Open Agriculture, Day 1

Welcome to the idea of Open Agriculture, farming for the future made in cooperation with the planet. I have been collecting seeds and making notes about new crops for the coming drought culture. The good news is that there is enough water to grow a rich diversity of crops. Here’s one:



This spice thrives in the cool, wet climate of the spring, and in our wettest month, June, when its new leaves can be harvested for cilantro, then it can be left to go to seed in dry weather and harvested a second time, as a spice, in August or September. Some plants can be set aside and harvested for their intensely-flavoured roots, in support of Thai restaurants everywhere. It self-seeds and grows in spaces between other plants (I had some growing unobtrusively in my roses and in my potted rosemary).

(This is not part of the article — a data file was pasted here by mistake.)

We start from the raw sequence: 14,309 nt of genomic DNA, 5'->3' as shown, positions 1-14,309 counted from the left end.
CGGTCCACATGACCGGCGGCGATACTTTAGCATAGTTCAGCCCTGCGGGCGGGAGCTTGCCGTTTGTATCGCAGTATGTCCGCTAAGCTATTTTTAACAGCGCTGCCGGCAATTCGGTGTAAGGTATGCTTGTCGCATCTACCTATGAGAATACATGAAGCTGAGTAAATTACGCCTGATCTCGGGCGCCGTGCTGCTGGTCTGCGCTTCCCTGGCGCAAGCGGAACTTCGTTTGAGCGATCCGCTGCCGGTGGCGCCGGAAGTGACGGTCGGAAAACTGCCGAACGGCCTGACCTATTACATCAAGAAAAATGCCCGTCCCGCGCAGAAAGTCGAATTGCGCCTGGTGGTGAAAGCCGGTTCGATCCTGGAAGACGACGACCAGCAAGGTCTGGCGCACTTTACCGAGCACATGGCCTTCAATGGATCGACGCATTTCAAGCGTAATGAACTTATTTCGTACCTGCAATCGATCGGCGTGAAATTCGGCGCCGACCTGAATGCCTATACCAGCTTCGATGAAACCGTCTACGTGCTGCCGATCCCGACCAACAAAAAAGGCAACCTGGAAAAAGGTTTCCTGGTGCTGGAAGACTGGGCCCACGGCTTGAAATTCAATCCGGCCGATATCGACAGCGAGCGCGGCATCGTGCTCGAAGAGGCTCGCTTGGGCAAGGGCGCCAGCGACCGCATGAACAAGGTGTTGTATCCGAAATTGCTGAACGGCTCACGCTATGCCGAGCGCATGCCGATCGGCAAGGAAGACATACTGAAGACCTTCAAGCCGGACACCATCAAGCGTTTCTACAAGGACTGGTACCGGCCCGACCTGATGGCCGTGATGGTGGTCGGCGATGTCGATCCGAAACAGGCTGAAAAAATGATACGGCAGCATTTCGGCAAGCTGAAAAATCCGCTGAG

An Okanagan spice industry? You bet.

Last week, I introduced the first draft of my completed project as a slide presentation at the Okanagan Institute in Kelowna. I am reproducing that event for you. I’ll have the opening for you tomorrow, in video and pdf.

4 replies »

  1. Love the idea of a spice industry! I use the coriander leaves a lot in my cooking, it has such a distinct and spicy taste. But I have never tried growing it, it might just be a bit too cold in my Nordic climate – .


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